For the first time, state officials on Wednesday publicly unveiled plans for a permanent retractable bridge and its estimated price tag of $35 million, slated to replace the failing Lagoon Pond drawbridge in Vineyard Haven.

Wednesday’s presentation by project planners and officials from MassHighway offered the first look at plans and renderings for the new permanent bridge. The presentation included a PowerPoint display and a three-dimensional computer simulation program that showed the new bridge from all angles.

After a long and sometimes choppy planning process, the bridge plans on Wednesday garnered a largely positive reaction.

Many who attended said they liked the overall design of the new bridge, especially features like a stairway on the Vineyard Haven side leading down to the water and special gates that swivel on a 180-degree axis and are hidden from view along the side of the bridge when not in use.

Steve McLaughlin, project manager for MassHighway, said planners have settled on the general concept for the permanent bridge. The main channel going into the pond will be shifted approximately 50 feet to the north, away from a peninsula of beach that juts out from Eastville beach, making it easier for boats to enter and exit the pond.

Plans call for a single-span bridge to be attached to the Vineyard Haven side, with the new operator’s booth located on the side facing the open ocean. All the pilings will be made of either concrete of steel, and the extensive wooden bracing beneath the bridge will be removed.

The new bridge will have two channels for boats to travel through: one covered by the drawbridge and another to the south with a fixed ceiling. The second channel will be approximately five feet higher than the current bridge and will allow more boats to travel to the pond without having to open the drawbridge.

Mr. McLaughlin began the meeting with good news — that the height of the bascule tower on the temporary bridge has been lowered substantially. The maximum height of the temporary bridge, which has drawn criticism, was previously slated to be between 60 to 70 feet. Mr. McLaughlin said the height has been lowered to approximately 30 feet.

Leslie Haines, project planner for Parsons Transportation Group, said the coming months will be a time for gathering public comment. She said the channel leading into the pond will be completely shut down to boat traffic at some point while the permanent bridge is installed — a process which could take between 12 and 14 months.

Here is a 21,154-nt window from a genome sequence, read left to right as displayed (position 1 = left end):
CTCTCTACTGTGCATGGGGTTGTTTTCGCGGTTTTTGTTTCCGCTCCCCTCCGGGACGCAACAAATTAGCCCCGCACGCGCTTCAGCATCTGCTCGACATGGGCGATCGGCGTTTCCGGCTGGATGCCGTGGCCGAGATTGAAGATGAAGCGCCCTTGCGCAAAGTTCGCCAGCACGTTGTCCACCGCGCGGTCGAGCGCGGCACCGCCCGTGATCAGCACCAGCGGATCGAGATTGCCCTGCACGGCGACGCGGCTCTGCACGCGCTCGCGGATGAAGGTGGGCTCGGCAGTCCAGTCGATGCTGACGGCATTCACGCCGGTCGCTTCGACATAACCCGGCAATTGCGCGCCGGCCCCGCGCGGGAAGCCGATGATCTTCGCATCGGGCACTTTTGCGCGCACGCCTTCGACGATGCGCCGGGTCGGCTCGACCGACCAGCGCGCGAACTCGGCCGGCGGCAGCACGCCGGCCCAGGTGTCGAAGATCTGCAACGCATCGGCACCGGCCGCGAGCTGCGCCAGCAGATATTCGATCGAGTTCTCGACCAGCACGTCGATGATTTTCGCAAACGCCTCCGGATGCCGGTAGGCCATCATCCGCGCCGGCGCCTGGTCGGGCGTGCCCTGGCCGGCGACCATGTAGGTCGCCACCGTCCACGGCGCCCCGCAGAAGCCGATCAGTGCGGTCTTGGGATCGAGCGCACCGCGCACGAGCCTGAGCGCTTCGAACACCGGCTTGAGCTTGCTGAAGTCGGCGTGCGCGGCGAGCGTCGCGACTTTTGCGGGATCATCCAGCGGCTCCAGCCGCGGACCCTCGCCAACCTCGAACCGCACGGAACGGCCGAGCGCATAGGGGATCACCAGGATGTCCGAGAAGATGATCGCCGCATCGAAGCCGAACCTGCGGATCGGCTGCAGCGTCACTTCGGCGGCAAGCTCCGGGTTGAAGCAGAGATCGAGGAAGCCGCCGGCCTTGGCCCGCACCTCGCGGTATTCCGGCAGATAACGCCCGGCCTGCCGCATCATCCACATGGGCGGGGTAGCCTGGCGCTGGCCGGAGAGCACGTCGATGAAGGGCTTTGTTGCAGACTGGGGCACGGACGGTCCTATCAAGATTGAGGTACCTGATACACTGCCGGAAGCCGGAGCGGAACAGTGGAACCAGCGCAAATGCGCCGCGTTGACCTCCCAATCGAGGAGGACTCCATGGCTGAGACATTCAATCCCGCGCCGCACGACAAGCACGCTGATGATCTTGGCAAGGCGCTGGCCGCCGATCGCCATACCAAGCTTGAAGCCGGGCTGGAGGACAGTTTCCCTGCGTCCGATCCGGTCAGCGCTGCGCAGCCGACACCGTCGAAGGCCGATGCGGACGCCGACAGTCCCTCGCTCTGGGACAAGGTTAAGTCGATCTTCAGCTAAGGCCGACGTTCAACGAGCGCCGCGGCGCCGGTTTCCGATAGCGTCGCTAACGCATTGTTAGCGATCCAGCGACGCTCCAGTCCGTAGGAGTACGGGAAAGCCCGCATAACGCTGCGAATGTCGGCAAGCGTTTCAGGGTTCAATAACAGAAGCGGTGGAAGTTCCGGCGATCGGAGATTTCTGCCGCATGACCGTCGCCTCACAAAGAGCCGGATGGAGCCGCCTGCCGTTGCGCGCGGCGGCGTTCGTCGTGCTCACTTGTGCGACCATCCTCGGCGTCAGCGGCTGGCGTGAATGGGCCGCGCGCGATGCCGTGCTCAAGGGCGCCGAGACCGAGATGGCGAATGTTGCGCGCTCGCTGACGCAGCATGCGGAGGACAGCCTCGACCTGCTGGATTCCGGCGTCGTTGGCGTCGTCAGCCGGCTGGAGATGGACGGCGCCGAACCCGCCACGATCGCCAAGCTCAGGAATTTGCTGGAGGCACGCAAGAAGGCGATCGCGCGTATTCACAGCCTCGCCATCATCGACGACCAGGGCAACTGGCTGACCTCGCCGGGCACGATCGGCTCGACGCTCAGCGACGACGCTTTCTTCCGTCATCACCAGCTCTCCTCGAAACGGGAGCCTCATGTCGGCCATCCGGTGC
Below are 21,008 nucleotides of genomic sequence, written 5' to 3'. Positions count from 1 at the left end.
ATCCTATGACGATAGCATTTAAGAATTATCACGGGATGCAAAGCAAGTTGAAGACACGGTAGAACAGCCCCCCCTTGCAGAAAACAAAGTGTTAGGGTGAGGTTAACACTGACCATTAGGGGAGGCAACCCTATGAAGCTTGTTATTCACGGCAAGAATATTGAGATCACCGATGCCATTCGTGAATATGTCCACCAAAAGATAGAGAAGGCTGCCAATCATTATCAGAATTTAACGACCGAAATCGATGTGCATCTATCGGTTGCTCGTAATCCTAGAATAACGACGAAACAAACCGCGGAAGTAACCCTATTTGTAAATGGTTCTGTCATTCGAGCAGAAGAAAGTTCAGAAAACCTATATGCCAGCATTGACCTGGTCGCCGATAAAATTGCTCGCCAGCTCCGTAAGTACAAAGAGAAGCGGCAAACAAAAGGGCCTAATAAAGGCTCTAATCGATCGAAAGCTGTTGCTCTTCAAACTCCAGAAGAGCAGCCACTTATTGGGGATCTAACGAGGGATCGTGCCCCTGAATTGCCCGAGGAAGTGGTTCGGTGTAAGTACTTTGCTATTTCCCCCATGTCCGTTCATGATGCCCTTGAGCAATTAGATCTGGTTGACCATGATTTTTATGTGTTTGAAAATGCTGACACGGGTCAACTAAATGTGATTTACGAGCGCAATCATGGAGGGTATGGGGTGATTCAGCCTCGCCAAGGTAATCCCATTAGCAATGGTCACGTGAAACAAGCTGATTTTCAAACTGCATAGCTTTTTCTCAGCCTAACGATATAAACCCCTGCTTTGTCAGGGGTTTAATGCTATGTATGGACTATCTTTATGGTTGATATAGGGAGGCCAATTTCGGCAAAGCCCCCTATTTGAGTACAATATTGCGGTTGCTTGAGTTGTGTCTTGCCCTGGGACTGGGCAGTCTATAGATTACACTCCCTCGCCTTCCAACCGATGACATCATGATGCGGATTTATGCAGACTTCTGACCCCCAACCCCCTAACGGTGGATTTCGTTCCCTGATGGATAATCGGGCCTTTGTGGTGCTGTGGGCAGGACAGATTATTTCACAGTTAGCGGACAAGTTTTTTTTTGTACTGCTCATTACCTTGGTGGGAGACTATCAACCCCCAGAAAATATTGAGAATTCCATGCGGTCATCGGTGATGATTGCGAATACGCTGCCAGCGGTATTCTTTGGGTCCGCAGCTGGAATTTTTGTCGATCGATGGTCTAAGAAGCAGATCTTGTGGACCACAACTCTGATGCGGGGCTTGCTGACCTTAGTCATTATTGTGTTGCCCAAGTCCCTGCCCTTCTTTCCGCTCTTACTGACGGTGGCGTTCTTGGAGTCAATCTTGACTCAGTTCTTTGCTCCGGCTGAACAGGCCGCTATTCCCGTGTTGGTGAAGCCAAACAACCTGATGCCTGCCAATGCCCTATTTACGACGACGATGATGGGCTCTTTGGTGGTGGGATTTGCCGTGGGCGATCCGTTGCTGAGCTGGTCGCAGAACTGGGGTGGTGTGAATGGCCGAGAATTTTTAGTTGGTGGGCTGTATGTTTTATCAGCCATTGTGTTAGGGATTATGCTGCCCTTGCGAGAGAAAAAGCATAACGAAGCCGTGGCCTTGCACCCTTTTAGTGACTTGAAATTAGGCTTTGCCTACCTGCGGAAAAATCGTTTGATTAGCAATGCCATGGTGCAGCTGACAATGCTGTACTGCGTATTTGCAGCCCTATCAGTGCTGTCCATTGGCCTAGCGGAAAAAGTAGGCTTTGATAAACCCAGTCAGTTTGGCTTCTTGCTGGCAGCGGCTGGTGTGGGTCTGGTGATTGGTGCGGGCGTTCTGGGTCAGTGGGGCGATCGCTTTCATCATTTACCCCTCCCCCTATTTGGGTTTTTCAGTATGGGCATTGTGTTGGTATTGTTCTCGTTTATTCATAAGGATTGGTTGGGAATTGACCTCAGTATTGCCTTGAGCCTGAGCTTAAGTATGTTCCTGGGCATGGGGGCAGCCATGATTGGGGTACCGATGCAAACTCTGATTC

She said the new bridge will have two lanes for vehicular traffic, each 11 feet wide, as well as two 10-foot multi-use walkways and two six-foot sidewalks for pedestrians only.

Few specifics were offered about the dimensions of the bridge, including overall length, width and height.

William H. Lockwood of Lockwood Architects described two sets of specially designed gates: one to warn traffic the bridge is being raised and another, stronger gate capable of stopping oncoming cars. Both gates will rest on the side of the bridge when not in use and will come up and over the edge during operation.

Plans call for the construction of at least eight light poles along the roadway, although the lights may not wind up being part of the final design. Mr. Lockwood also showed four different versions of the operator’s house, each with a different roof.

Public comment consisted of mostly questions and suggestions.

Longtime bridge tender Robert Maciel urged planners to include a backup power source for the bridge in case of an emergency.

“They’ve been telling me for years they are getting a generator. It still hasn’t happened. One time the power went out and we hand-cranked [the bridge] for six hours and the thing barely moved. Power is very important to that bridge,” he said.

Tisbury selectman Tristan Israel spoke up for visual appeal.

“We all want to make sure the bridge is utilitarian and the boats are going to fit under it, but aesthetics are very important to the people who live here . . . we need this to be as sensible as possible,” he said.

Tisbury planning board member Henry Stephenson suggested the roof of the operator’s booth be reduced in size. Melinda Loberg, chairman of the drawbridge committee, said the new bridge should look like the existing bridge as much as possible, but “without all that junk underneath.” Tisbury selectman Denys Wortman spoke to the overall height of the bridge.

“Keep the profile down as low as possible. The less we notice the better,” he said.

Mark London, executive director of the Martha’s Vineyard Commission, suggested that a viewing area or fishing platform be included. “It’s a relatively low-cost item to add. If it makes the bridge more useful or more beloved, then why not?” Mr. London said.

Perhaps the biggest revelation was the overall cost of the project. Mr. McLaughlin said the latest estimate for the permanent bridge is around $35.7 million, while the cost of the temporary bridge is around $9.3 million, putting the overall price tag at around $45 million. The temporary bridge is currently under construction and due to be completed in May 2010.

The project is being funded through a combination of state and federal money.

Ralph Packer, owner of the R.M. Packer Co. in Vineyard Haven, praised the presentation. “You guys have made great progress, and I want to thank you. It seems like a good plan and a good deal, and I think the public will be pleased,” he said.

More public meetings will be held before a final design is chosen. Mr. McLaughlin said another meeting will be held in approximately six months.